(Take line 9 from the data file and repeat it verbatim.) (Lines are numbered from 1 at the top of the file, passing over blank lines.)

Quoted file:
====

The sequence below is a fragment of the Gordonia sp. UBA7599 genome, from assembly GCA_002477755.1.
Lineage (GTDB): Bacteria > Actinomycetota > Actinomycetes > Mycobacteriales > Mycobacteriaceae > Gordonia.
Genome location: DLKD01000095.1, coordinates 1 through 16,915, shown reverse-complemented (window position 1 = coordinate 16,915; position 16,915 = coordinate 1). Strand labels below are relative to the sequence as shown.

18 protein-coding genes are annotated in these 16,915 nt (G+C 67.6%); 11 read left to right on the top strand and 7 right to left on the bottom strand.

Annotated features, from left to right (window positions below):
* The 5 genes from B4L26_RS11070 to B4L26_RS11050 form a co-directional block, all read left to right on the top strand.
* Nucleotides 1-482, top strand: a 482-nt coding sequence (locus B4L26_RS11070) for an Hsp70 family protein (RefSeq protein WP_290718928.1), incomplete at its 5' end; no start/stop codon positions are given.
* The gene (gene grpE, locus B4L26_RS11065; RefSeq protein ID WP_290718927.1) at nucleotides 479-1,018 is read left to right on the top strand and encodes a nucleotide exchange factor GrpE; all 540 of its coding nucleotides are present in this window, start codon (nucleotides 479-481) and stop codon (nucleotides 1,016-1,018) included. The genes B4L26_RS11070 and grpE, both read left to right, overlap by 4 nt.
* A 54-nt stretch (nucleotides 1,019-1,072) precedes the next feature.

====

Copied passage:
* A 54-nt stretch (nucleotides 1,019-1,072) precedes the next feature.